18The Focus: 15 Partner Districts Year 2 (August 2014 – July 2018):Adopt sexual health education curricula – secondary schoolsDevelop/strengthen referrals to sexual health servicesImplement strategies for safe and supportive school environmentAdopt/monitor policies
19The Focus: 15 Partner Districts Year 2 (August 2014 – July 2018):Participate in required data collection, including School Health Profiles (spring of 2016 and 2018) and the WA Healthy Youth Survey (HYS) (2015 and 2017), including Supplemental and Sexual Behavior QuestionsConvene/strengthen school health advisory committee
20FUNDING: What do Districts Get? $500 in year 1 Up to $10,000 in years 2-5I did the math and $20,000 per district is more than we can afford!
21What do Districts Get?Coordination of efforts with state and local partnerships/programsWISE/Cardea (Working to Institutionalize Sex Education)PREP/DOH (Personal Responsibility Education Program)Other??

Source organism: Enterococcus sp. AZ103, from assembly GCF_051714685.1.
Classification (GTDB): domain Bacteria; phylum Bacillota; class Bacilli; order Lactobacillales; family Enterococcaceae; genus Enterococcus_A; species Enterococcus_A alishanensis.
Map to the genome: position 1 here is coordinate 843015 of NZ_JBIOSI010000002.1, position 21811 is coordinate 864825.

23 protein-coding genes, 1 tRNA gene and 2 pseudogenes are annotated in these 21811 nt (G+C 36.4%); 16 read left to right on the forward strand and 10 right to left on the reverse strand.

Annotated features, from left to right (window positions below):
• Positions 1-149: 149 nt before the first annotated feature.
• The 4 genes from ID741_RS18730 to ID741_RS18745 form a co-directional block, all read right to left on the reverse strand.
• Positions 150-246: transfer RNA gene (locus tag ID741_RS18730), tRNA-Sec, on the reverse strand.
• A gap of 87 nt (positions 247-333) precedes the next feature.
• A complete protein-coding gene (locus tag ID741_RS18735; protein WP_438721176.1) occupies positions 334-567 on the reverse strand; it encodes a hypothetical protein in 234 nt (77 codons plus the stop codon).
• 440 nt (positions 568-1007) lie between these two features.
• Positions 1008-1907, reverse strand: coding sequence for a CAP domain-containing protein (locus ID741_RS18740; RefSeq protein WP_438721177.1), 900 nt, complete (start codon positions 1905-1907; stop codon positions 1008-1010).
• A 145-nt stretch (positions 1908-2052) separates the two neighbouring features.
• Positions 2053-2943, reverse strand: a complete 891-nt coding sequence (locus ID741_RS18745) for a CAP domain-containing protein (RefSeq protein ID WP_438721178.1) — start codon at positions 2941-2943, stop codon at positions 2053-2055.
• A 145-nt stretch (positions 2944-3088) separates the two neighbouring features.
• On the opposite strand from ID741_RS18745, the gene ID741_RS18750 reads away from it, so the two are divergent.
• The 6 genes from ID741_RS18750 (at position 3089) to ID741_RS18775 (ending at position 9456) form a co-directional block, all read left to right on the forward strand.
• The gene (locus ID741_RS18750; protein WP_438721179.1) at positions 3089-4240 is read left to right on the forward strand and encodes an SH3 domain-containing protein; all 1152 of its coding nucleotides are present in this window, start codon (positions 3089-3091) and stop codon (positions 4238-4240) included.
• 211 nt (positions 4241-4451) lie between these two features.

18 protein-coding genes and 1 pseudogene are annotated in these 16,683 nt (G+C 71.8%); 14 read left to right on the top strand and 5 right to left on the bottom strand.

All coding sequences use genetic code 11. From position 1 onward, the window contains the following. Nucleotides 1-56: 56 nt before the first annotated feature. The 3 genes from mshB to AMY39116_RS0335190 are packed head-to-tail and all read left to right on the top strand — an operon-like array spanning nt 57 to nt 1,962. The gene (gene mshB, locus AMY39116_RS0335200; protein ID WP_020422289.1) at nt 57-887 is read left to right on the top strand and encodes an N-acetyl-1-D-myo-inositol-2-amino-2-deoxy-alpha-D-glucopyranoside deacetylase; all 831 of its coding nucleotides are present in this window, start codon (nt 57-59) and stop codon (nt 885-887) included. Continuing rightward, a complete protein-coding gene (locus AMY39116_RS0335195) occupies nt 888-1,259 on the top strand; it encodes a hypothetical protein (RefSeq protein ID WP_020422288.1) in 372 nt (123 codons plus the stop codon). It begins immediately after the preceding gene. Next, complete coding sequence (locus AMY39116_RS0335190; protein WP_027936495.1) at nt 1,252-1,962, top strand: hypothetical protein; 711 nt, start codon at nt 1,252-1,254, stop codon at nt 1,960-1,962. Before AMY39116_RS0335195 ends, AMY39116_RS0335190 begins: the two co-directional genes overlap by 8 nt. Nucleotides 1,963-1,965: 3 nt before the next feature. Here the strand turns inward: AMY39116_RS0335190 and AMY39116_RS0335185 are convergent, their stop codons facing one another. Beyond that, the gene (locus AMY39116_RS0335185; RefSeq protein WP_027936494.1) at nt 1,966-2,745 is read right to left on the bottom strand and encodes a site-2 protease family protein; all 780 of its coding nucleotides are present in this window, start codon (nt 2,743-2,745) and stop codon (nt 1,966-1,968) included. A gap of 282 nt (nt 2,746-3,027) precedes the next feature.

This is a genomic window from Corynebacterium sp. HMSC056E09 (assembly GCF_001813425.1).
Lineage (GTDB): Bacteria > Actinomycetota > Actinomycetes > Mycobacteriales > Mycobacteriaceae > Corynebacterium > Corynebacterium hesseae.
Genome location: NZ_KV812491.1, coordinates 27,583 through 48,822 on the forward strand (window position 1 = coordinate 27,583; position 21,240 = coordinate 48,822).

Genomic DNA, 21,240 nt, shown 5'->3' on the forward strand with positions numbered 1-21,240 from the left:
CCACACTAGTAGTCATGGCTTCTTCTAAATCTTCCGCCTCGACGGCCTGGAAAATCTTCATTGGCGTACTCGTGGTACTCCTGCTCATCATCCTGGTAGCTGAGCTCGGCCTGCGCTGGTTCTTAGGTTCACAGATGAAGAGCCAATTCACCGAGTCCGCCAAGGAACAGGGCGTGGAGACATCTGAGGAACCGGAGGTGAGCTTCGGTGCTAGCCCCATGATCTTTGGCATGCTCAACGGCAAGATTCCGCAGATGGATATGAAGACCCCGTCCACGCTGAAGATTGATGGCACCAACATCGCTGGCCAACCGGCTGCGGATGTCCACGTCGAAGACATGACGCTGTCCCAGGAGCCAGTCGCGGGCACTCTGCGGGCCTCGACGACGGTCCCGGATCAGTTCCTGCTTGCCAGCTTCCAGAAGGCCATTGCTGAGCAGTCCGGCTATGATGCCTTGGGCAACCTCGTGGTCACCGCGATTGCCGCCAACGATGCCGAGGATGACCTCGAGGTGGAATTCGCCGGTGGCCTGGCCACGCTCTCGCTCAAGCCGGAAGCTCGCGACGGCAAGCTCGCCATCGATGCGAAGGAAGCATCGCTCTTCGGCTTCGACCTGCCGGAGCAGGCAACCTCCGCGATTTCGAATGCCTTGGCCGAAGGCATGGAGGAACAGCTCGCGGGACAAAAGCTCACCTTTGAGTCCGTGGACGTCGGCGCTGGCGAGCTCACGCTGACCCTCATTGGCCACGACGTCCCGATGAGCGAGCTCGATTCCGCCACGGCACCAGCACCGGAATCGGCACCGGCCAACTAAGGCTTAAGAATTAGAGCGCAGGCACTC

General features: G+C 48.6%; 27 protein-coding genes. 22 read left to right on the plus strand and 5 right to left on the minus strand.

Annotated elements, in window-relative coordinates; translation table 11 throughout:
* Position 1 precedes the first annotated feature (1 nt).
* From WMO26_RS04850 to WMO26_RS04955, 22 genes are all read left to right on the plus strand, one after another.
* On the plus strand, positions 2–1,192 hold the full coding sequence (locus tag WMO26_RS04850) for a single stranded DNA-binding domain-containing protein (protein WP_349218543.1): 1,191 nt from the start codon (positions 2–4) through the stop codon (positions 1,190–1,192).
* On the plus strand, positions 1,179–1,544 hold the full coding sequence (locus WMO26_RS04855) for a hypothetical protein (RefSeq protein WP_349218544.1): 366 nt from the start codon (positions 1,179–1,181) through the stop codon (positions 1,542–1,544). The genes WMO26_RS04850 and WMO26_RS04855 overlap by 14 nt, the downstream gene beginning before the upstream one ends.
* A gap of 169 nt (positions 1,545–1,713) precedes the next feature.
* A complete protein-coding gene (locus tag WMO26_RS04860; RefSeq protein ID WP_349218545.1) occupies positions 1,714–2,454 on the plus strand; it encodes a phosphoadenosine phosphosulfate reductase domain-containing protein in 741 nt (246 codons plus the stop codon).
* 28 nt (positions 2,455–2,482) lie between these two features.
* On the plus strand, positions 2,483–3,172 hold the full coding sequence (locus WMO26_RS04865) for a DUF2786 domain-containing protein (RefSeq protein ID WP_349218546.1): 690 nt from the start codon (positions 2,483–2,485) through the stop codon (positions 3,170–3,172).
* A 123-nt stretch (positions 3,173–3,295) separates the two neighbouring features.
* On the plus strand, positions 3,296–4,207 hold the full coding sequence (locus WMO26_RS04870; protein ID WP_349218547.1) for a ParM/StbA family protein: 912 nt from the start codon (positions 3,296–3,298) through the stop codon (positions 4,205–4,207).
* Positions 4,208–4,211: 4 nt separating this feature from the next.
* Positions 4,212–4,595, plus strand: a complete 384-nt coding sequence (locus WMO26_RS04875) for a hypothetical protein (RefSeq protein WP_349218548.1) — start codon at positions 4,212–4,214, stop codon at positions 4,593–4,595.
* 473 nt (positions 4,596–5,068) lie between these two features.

22Project Partner Roles Year 1 Years 2+ Recruit Partner Districts Establish Steering CommitteePlanning – district assessment and strategic planningCurriculum AssessmentProfessional DevelopmentTechnical Assistance (ESHE, SHS, SSE, Policy)OSPIAESD Network (regional ESDs)DOHCardeaPPGNWUW LEAHLocal and National NGO Partners (SIECUS, NEA, Advocates for Youth, APA, NCSD, Safe Schools, others)
23What do Districts Get? TA and PD from OSPI and Partners: Project PlanningCapacity and needs assessmentsCurriculum mappingCreation/enhancement of advisory councilsPolicy reviewSafe and supportive environments
24What do Districts Get? TA and PD to build capacity to: Deliver exemplary sexual health educationIncrease student access to health servicesIncrease school connectedness and safetyImprove school attendance and academic achievementReduce health and educational disparitiesReduce teen birth and STD rates among students